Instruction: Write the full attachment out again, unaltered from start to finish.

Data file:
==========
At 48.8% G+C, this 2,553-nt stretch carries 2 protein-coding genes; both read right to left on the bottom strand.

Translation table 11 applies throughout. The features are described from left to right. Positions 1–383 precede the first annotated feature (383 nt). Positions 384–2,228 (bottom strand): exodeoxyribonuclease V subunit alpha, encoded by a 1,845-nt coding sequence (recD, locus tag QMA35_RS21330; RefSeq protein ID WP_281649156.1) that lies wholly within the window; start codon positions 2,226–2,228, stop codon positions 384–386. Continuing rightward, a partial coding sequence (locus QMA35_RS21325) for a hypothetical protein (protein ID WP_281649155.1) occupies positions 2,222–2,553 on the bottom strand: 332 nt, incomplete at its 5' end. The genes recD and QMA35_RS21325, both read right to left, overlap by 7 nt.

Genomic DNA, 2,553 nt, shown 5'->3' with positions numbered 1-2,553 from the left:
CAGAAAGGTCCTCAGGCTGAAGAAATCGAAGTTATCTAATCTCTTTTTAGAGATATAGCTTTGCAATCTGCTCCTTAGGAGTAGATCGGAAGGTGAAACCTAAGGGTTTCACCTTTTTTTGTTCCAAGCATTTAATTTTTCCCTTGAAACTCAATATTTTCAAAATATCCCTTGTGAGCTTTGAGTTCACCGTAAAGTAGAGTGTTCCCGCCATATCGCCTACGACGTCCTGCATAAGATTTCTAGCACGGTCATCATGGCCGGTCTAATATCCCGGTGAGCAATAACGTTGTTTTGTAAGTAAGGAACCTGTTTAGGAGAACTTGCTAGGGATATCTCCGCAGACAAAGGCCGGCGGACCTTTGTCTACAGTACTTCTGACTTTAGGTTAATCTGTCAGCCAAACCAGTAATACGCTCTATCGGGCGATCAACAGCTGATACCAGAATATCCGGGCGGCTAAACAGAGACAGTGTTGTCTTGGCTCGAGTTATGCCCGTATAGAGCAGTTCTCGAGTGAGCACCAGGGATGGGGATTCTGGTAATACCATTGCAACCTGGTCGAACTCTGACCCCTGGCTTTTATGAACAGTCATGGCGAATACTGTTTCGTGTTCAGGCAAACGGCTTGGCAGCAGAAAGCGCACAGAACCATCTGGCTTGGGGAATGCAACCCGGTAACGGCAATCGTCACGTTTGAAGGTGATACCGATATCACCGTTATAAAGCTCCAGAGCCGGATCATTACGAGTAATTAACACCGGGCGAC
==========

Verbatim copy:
At 48.8% G+C, this 2,553-nt stretch carries 2 protein-coding genes; both read right to left on the bottom strand.

Translation table 11 applies throughout. The features are described from left to right. Positions 1–383 precede the first annotated feature (383 nt). Positions 384–2,228 (bottom strand): exodeoxyribonuclease V subunit alpha, encoded by a 1,845-nt coding sequence (recD, locus tag QMA35_RS21330; RefSeq protein ID WP_281649156.1) that lies wholly within the window; start codon positions 2,226–2,228, stop codon positions 384–386. Continuing rightward, a partial coding sequence (locus QMA35_RS21325) for a hypothetical protein (protein ID WP_281649155.1) occupies positions 2,222–2,553 on the bottom strand: 332 nt, incomplete at its 5' end. The genes recD and QMA35_RS21325, both read right to left, overlap by 7 nt.

Genomic DNA, 2,553 nt, shown 5'->3' with positions numbered 1-2,553 from the left:
CAGAAAGGTCCTCAGGCTGAAGAAATCGAAGTTATCTAATCTCTTTTTAGAGATATAGCTTTGCAATCTGCTCCTTAGGAGTAGATCGGAAGGTGAAACCTAAGGGTTTCACCTTTTTTTGTTCCAAGCATTTAATTTTTCCCTTGAAACTCAATATTTTCAAAATATCCCTTGTGAGCTTTGAGTTCACCGTAAAGTAGAGTGTTCCCGCCATATCGCCTACGACGTCCTGCATAAGATTTCTAGCACGGTCATCATGGCCGGTCTAATATCCCGGTGAGCAATAACGTTGTTTTGTAAGTAAGGAACCTGTTTAGGAGAACTTGCTAGGGATATCTCCGCAGACAAAGGCCGGCGGACCTTTGTCTACAGTACTTCTGACTTTAGGTTAATCTGTCAGCCAAACCAGTAATACGCTCTATCGGGCGATCAACAGCTGATACCAGAATATCCGGGCGGCTAAACAGAGACAGTGTTGTCTTGGCTCGAGTTATGCCCGTATAGAGCAGTTCTCGAGTGAGCACCAGGGATGGGGATTCTGGTAATACCATTGCAACCTGGTCGAACTCTGACCCCTGGCTTTTATGAACAGTCATGGCGAATACTGTTTCGTGTTCAGGCAAACGGCTTGGCAGCAGAAAGCGCACAGAACCATCTGGCTTGGGGAATGCAACCCGGTAACGGCAATCGTCACGTTTGAAGGTGATACCGATATCACCGTTATAAAGCTCCAGAGCCGGATCATTACGAGTAATTAACACCGGGCGAC